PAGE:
• Charges for withdrawing money from your linked transaction account
    • Paper statements – online statements tend to be free.

If you can resist the temptation to have ready access to your money by locking your money away for a fixed amount of time, you might want to consider a Term Deposit

About our savings accounts:

  • There’s no monthly account fee for using a NetBank Saver (fees may apply to a linked transaction account though)
  • There's no minimum balance to open a NetBank Saver or a GoalSaver
  • You can earn bonus interest rate on a GoalSaver when you grow your balance by at least $200 by the end of the calendar month and make no withdrawals in that month
  • If you’re looking to avoid the temptation to splurge (and miss out on bonus interest) set up a regular transfer from your transaction account into your savings account
  • Set up a savings goal – it’s a great way to stay motivated to save for something special or build up savings for a rainy day.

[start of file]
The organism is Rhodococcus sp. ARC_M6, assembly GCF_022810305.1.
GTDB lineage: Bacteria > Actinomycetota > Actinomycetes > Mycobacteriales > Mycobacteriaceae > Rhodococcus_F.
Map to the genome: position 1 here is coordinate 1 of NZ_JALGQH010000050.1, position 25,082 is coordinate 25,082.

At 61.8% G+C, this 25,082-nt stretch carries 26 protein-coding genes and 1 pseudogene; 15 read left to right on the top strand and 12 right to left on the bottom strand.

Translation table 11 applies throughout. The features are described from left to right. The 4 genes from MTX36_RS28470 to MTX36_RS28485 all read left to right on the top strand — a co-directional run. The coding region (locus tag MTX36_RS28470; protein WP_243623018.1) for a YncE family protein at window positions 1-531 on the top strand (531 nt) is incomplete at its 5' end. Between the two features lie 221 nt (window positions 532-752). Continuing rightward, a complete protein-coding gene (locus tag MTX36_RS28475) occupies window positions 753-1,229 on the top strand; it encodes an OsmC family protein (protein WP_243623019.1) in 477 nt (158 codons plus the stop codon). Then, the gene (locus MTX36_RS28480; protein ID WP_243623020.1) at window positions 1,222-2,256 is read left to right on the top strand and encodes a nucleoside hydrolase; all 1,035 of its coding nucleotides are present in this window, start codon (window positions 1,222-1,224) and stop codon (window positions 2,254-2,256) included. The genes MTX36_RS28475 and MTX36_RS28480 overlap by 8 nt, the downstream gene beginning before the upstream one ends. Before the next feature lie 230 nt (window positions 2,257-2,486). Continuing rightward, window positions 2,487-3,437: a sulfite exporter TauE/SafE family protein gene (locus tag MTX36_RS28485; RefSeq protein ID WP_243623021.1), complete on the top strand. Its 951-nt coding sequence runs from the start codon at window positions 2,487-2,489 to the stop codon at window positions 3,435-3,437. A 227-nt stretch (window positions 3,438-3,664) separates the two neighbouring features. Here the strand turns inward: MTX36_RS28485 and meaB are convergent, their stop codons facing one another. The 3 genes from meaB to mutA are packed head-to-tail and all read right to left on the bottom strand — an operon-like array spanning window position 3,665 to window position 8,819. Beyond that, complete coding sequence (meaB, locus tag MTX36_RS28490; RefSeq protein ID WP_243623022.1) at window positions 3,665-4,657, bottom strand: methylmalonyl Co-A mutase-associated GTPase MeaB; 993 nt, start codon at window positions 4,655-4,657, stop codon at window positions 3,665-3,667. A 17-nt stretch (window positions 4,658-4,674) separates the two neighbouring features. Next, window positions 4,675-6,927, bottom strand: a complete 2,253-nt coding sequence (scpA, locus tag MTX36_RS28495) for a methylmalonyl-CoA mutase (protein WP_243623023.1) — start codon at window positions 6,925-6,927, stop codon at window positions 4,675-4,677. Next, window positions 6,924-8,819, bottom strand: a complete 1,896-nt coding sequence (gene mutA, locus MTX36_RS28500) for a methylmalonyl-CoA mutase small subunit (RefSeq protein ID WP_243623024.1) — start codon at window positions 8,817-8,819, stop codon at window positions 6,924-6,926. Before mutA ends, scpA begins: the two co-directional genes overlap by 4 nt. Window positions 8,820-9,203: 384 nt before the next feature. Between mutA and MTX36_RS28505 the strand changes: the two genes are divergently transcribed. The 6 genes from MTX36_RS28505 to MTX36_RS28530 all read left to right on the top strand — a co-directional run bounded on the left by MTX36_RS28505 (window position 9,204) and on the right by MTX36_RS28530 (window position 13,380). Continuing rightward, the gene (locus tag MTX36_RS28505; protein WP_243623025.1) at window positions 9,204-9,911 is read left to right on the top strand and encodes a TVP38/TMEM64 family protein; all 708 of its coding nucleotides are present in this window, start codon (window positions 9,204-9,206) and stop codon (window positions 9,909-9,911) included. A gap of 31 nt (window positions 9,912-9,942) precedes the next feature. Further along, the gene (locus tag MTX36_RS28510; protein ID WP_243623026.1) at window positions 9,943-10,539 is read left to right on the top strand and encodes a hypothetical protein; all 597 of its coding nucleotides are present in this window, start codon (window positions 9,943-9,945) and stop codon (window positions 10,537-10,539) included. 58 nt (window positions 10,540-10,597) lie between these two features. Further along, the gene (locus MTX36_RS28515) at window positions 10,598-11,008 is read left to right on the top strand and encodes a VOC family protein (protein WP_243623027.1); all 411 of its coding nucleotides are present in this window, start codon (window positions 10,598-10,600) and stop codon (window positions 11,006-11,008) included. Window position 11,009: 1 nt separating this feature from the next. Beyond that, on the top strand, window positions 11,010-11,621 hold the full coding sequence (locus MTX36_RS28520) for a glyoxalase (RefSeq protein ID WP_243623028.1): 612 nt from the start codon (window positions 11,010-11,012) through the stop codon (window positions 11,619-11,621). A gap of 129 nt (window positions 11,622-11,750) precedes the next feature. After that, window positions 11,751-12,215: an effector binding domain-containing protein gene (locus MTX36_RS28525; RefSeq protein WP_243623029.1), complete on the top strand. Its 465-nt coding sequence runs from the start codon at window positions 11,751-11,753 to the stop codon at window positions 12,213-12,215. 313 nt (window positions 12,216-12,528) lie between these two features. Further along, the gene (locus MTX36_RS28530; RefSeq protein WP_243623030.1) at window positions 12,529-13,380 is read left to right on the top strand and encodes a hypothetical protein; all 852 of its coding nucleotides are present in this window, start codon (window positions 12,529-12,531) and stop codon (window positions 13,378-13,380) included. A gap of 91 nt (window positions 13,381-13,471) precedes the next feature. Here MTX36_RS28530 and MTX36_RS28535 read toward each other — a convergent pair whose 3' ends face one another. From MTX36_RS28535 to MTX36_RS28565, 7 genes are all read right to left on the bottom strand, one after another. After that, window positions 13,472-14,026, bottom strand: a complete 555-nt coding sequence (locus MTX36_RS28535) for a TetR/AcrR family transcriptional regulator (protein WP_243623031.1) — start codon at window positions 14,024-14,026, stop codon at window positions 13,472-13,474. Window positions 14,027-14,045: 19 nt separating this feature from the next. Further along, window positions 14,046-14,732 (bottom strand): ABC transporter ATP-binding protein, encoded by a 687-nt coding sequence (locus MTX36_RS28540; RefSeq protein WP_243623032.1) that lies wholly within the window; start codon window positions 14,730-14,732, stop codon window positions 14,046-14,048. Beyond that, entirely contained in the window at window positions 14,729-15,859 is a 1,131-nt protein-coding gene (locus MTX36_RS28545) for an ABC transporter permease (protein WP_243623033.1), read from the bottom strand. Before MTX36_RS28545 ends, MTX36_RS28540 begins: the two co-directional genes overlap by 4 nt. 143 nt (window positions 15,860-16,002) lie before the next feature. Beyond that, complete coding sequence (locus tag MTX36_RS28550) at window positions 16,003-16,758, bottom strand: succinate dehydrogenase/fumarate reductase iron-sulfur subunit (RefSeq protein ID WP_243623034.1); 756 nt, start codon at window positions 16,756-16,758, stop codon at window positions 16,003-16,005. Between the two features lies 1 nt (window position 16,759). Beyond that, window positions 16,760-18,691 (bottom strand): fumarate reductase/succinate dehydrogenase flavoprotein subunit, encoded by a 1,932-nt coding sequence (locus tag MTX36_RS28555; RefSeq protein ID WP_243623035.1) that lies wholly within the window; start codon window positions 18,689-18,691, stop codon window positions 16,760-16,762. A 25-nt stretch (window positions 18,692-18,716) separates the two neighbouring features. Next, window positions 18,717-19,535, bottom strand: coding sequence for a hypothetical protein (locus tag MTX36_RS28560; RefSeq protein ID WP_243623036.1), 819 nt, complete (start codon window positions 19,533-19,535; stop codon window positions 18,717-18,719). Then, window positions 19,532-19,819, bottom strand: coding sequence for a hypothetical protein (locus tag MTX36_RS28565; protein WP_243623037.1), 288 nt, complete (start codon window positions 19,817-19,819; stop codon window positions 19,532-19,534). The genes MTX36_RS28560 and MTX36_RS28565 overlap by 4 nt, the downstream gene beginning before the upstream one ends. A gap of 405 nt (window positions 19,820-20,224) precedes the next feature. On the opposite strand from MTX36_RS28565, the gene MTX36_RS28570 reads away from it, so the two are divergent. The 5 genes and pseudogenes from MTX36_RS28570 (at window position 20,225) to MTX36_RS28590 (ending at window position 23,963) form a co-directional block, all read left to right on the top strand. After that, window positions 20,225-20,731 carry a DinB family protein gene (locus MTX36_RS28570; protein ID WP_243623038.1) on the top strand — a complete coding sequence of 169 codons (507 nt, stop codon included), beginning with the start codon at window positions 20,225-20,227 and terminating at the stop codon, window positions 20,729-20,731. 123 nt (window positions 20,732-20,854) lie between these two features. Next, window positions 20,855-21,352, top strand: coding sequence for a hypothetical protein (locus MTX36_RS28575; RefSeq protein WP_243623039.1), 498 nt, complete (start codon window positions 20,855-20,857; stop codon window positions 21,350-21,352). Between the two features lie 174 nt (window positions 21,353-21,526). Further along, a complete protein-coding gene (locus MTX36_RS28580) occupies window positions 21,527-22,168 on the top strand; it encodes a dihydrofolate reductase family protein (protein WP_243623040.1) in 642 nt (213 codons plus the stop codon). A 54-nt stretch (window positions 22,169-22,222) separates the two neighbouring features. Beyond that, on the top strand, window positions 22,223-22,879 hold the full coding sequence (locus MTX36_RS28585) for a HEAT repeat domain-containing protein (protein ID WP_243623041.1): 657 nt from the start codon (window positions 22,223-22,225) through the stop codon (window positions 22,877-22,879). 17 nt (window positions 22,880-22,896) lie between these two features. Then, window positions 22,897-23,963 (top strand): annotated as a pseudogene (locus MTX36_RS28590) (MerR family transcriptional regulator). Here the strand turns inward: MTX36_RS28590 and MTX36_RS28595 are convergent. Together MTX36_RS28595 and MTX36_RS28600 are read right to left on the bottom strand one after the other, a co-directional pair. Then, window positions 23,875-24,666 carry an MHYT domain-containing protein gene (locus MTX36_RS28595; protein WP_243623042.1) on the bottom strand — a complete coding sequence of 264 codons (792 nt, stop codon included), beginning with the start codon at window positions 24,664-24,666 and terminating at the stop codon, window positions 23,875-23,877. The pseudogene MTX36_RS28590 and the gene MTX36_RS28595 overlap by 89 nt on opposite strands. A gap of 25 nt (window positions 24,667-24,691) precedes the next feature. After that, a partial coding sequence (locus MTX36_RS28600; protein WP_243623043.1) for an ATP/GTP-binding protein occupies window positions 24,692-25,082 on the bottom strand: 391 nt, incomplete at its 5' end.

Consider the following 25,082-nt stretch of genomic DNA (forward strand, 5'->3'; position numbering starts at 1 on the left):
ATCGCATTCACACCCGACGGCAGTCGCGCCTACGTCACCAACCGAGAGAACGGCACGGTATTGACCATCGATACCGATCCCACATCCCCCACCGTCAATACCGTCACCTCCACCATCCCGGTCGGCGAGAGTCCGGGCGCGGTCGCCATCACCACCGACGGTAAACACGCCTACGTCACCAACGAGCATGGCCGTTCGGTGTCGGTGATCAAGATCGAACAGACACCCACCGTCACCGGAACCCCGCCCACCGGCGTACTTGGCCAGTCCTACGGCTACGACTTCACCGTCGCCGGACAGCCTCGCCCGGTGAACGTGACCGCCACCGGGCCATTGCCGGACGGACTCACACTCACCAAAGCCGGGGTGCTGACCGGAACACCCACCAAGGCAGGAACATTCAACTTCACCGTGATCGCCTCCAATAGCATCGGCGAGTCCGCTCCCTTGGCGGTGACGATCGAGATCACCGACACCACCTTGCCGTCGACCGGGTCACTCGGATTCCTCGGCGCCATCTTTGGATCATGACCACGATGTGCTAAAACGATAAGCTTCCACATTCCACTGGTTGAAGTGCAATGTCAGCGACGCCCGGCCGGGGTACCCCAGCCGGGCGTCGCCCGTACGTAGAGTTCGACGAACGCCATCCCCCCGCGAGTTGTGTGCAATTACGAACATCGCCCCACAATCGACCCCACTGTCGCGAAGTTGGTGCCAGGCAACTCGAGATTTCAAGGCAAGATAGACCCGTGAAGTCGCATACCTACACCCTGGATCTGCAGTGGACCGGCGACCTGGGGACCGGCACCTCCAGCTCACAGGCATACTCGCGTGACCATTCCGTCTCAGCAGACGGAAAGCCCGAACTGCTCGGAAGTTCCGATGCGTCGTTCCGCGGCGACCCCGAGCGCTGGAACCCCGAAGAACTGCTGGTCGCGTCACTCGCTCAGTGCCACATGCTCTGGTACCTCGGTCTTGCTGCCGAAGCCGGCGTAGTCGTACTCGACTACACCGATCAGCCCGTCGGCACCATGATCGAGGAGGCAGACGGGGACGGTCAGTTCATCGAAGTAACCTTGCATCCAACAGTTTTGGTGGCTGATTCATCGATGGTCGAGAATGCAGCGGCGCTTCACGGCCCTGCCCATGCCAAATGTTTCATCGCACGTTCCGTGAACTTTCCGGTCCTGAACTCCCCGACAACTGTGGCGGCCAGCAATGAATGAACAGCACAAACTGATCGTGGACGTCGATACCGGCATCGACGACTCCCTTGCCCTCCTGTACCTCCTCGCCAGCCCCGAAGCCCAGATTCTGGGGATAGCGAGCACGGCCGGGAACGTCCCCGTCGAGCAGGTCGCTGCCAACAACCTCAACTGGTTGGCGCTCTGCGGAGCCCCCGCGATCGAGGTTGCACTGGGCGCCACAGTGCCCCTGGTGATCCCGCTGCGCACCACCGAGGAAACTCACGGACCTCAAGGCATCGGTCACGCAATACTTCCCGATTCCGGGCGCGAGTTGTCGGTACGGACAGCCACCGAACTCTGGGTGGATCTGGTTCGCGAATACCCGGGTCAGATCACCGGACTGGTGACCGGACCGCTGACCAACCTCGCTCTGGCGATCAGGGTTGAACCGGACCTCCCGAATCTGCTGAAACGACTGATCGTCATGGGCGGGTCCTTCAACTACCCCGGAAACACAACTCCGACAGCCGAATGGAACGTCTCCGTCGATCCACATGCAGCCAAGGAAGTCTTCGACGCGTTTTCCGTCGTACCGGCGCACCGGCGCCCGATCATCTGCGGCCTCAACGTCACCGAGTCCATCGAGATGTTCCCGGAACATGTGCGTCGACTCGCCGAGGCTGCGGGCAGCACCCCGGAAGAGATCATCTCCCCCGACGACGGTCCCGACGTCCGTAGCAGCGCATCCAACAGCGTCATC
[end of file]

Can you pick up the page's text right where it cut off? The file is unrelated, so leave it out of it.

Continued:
The advice on this website has been prepared without considering your objectives, financial situation or needs. Because of that, you should, before acting on the advice, consider its appropriateness to your circumstances. Please view our Financial Services Guide (PDF 68KB). Full terms and conditions for the transaction and savings accounts (PDF | 660KB) mentioned and Electronic Banking are available here or from any branch of the Commonwealth Bank. 1 Monthly account fee waived for accounts opened after 1 June 2010 with at least $2,000 deposited each calendar month and from 17 October 2011, if you are 21 to 24 years old you will be exempt from monthly account fees if you deposit at least $1000 into the account each calendar month (excludes Bank initiated transactions). A monthly account fee waiver will also apply if you’re under 21 years of age, or you’re a full-time or part-time tertiary student at an Australian educational institution or undertaking an Australian Apprenticeship on Student Options. You may also be eligible for a different monthly account fee exemption if you have an aged disability or war veterans pension deposited in your account, have a balance of $50,000 or more in eligible contributing accounts, are reliant on over the counter services because of a disability or have an eligible home loan. Find out more about rates and fees. Term deposits have no set up or establishment fee, but if you seek prepayment of your term deposit prior to its maturity date, you must give 31 days’ notice and may incur an interest adjustment and be charged an administration fee . 2 ATM access fees will continue to apply on all overseas ATMs, including the ATMs of ASB Bank in New Zealand and Commonwealth Bank in Indonesia and Vietnam. Standard withdrawal fees may also apply. Fees will also continue to apply cash advances made on Commonwealth Bank credit cards. The owner of another ATM may apply an ATM owner’s fee at the time of the transaction. Excludes EFTPOS transactions overseas (or purchases involving currency conversion), transfer group payments to third parties, International Money Transfers and separate services such as bank cheques, periodic payments and transfers/deposits to other banks. Electronic transactions can be made via Commonwealth Bank ATMs and Bankwest ATMs, online with NetBank, via telephone banking or EFTPOS in Australia.